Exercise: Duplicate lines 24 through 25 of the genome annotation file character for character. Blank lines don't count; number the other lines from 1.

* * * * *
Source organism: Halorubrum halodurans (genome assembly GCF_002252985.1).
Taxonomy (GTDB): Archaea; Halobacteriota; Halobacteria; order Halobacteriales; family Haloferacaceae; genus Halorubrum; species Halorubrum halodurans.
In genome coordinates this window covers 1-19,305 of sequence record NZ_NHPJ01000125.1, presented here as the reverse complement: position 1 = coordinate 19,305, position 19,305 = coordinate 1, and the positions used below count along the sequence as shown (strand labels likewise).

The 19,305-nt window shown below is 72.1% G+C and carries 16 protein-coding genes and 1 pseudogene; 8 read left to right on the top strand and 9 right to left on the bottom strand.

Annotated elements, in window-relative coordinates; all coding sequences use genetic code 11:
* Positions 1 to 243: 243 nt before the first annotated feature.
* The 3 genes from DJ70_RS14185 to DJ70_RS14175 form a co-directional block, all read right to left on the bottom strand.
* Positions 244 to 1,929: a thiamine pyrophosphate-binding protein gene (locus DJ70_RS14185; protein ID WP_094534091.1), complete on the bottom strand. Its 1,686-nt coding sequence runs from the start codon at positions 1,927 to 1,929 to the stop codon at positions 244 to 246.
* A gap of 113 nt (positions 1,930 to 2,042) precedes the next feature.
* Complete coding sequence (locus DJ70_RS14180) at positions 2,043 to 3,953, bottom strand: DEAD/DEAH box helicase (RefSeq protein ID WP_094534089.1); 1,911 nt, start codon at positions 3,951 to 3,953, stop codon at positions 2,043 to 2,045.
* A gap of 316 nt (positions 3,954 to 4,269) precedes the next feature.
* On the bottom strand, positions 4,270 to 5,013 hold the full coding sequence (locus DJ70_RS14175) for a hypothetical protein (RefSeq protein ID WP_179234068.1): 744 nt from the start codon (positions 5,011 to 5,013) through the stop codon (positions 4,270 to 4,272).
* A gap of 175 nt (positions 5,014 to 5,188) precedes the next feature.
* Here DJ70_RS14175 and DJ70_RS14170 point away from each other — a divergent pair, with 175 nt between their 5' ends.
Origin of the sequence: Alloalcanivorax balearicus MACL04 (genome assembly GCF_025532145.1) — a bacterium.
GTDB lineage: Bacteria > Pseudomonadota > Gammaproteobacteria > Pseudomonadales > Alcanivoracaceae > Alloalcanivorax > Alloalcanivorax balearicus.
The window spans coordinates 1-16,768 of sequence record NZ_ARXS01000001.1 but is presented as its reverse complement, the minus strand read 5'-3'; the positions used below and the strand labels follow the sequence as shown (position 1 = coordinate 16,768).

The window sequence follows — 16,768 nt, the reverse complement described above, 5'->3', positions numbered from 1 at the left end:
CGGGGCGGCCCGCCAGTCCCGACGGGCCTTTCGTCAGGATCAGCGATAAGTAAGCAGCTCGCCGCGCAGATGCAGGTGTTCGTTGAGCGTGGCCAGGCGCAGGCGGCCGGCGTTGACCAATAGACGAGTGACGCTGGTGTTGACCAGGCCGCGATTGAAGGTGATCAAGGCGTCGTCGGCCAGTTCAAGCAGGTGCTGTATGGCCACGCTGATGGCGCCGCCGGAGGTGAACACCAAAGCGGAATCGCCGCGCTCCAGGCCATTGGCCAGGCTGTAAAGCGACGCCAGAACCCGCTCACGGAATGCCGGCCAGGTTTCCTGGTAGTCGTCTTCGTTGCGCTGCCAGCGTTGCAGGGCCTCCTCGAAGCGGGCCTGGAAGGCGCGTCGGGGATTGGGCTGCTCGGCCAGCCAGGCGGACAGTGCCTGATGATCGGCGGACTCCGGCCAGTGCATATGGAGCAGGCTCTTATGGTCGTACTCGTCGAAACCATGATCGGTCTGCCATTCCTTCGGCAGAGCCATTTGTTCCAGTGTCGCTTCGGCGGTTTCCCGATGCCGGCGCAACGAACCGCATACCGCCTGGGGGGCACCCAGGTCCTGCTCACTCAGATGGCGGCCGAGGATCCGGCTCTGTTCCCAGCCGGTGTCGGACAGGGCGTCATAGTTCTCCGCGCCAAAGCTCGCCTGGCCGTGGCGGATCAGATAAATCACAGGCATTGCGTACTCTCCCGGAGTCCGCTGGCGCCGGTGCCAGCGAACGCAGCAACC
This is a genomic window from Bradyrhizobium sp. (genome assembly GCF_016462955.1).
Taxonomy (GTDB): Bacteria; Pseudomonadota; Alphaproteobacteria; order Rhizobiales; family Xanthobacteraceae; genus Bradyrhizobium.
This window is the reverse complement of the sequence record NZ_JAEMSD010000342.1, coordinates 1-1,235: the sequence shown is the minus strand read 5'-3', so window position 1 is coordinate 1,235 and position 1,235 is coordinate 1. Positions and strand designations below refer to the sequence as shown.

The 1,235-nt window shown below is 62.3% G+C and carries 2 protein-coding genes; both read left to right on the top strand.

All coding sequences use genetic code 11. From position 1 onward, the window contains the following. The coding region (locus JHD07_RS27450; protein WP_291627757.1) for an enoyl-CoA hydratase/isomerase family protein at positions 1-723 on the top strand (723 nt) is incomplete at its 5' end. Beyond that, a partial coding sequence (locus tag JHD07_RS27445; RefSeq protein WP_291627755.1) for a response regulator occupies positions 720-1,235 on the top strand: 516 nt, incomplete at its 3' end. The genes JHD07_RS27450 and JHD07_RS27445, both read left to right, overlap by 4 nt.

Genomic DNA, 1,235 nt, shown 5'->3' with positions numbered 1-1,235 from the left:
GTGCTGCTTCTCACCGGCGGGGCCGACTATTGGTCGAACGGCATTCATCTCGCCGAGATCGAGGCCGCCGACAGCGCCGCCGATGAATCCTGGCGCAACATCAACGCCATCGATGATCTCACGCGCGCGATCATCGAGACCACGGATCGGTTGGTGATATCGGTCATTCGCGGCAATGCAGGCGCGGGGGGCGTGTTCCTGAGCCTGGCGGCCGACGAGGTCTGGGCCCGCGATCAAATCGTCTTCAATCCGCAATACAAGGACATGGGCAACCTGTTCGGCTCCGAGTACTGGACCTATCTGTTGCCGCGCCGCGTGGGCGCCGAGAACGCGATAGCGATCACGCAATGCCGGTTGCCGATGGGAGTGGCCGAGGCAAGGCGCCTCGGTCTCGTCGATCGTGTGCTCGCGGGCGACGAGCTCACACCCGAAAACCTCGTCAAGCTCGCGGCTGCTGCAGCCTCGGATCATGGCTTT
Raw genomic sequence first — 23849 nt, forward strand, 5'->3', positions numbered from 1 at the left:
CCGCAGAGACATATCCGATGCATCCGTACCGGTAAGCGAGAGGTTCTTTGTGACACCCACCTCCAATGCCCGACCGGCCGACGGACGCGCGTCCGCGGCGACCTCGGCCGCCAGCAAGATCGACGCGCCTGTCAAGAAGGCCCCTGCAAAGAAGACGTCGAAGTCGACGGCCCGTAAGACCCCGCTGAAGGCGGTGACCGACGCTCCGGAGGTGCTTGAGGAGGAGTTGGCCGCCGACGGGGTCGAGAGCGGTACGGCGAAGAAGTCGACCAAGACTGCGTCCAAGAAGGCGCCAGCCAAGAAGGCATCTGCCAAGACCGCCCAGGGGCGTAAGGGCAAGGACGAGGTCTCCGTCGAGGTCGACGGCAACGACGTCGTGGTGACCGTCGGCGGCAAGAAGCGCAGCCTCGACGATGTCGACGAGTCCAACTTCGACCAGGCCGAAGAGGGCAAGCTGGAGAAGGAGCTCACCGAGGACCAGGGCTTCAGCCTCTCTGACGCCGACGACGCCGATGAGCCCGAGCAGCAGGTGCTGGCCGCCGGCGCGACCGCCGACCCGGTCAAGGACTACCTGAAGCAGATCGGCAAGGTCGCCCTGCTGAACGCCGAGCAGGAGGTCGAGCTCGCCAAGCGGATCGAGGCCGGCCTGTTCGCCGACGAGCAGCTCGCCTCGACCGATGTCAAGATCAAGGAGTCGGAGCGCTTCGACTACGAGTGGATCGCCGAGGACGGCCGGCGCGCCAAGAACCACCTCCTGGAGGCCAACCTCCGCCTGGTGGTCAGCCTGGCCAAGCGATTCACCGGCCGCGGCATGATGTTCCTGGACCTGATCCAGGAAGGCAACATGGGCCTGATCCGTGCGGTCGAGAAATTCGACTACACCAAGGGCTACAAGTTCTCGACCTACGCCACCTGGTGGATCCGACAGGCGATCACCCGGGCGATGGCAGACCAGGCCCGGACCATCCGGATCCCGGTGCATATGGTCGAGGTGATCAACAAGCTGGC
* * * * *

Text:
All coding sequences use genetic code 11. From position 1 onward, the window contains the following. The coding region (locus JHD07_RS27450; protein WP_291627757.1) for an enoyl-CoA hydratase/isomerase family protein at positions 1-723 on the top strand (723 nt) is incomplete at its 5' end. Beyond that, a partial coding sequence (locus tag JHD07_RS27445; RefSeq protein WP_291627755.1) for a response regulator occupies positions 720-1,235 on the top strand: 516 nt, incomplete at its 3' end. The genes JHD07_RS27450 and JHD07_RS27445, both read left to right, overlap by 4 nt.

Genomic DNA, 1,235 nt, shown 5'->3' with positions numbered 1-1,235 from the left: